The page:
Lets re-open a new can of worms, before it blows up from pressure, as this will become in force in
May 25th 2018:
This little thing will be coming up soon here in Europe:
Note that while the video words “Companies”, but the article it self is worded for “Hosts” and “Users” using the terms “Controllers” and “Processors”, and not just companies: where Controllers decide what to do with the data, and Processors doing something with the data.
So technically, anyone running a High Fidelity Sandbox, is a “Controller,” as they have data on who connects to their service. Basically if you are online and have EU users, or if you are located in EU this applies to you; and since this is the Internet it pretty much applies to anyone.
Specifically Take-aways which will impact High Fidelity Platform, and Anyone hosting a Sandbox:
- Identifiers, from dynamic and static IP Address, UDIDs/MACs are now to be considered Personal Data. If bundled with personal info
- Encourages Pseudoanonymization of Data
- Data Breaches must be notified within 72h(?).
- Individual Rights are improved: Users must have the right to be forgotten; consent must be unambiguous, access / objection rights.
- Right of Portability: Data must be available to be portable between similar services.
- Applies to goods and services available to EU residents ( including free ) and for services from EU for any other resident in the world.
This unfortunately means that any domain host who doesn’t block EU residents of High Fidelity must adhere to the GDPR and held Accountable for their server security and the above and may not always know if they been compromised or not.
Note however @Ron.Khondji pointed out:
This Directive applies to data processed by automated means (e.g. a computer database of customers) and data contained in or intended to be part of non automated filing systems (traditional paper files). It does not apply to the processing of data: - by a natural person in the course of purely personal or household activities;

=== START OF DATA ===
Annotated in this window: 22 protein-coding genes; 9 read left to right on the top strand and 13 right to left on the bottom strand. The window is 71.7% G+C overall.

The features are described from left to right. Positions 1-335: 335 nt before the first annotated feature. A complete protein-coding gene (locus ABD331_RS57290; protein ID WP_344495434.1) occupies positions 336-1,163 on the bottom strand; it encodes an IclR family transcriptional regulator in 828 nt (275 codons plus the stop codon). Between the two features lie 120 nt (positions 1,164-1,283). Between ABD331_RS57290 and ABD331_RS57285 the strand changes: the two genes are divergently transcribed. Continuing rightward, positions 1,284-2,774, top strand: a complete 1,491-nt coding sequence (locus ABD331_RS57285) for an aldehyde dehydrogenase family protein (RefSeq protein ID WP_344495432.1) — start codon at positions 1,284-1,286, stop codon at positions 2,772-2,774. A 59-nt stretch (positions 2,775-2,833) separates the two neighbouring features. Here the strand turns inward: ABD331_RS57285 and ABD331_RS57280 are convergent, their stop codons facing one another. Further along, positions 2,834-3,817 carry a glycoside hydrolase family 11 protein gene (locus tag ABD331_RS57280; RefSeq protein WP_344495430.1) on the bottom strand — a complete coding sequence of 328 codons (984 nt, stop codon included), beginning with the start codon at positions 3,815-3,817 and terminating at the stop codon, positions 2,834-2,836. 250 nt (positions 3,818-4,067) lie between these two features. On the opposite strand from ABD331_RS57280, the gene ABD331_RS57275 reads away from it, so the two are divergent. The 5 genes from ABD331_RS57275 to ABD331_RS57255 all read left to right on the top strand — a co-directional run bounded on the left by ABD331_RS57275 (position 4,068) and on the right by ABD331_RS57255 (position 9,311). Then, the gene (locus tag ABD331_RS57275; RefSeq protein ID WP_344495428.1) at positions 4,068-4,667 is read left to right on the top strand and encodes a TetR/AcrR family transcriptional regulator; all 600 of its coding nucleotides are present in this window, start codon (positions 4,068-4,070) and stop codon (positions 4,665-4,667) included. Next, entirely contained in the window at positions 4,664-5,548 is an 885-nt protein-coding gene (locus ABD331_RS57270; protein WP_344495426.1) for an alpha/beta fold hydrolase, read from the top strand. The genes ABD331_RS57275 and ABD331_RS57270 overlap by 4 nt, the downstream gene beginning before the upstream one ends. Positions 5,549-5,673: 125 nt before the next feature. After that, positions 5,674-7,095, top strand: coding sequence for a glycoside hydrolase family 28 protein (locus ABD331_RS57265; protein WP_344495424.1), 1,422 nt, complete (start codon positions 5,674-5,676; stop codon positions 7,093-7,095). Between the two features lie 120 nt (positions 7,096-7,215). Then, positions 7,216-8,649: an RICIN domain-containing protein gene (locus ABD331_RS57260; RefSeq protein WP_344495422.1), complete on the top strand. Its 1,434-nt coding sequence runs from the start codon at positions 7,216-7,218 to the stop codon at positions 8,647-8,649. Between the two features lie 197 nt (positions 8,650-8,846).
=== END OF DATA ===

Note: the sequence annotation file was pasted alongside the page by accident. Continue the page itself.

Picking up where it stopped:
So anyone doign commercial stuff through a high fidelity sandbox needs to pay attention. So should there be a method to mitigate any issues by having everyone as a service provider by making sure that by default servers don’t store ip addresses and usernames in logs, and only relies on the information in memory and make sure even if breached no information regarding to service users is available.
Specifically the following information will need to be pseudonymized:
- IP Addresses via domain-server logs
- Usernames via domain-server logs
- Access Rights (IP, Usernames, MAC, fingerprints)
- Avatar urls via avatar mixer logs
Any of the above combined could technically be used to “identify” users in other services / cross domains (identifiable with the service is fine from what I’ve read).
I think we could go around this by having a generated unique secret key of the domain (or the sessionuuid) and hashing any identifiable information to create pseudo-anonymous identifiers that are only unique for that server, and logging these instead. Something like to how the fingerprints work currently.
This doesn’t stop users from building their own servers where they log all the info they want, but they would then be responsible for that info, but it will at-least make it less of a hassle for average user that plops up a sandbox server from their PC, to not have to worry about any GDPR issues.
This way, even in the case of a breach, there is no way to identify users as there is no “personal data” available at all.
This however does not solve the issue of pseudo-identifying users to:
- belong to a group
- to be an adult
- Wallet ID
And then there is the massive question for High Fidelity Inc:
High Fidelity ICE for Sandbox Address resolution, which escentially requires store and know ip addresses of all sandboxes that are configured to connect to it. Infact, I think running a sandbox that connects to this needs to ask explicit consent from the users running that it will connect to it to map ones IP address to a pseudo-name used for the address system.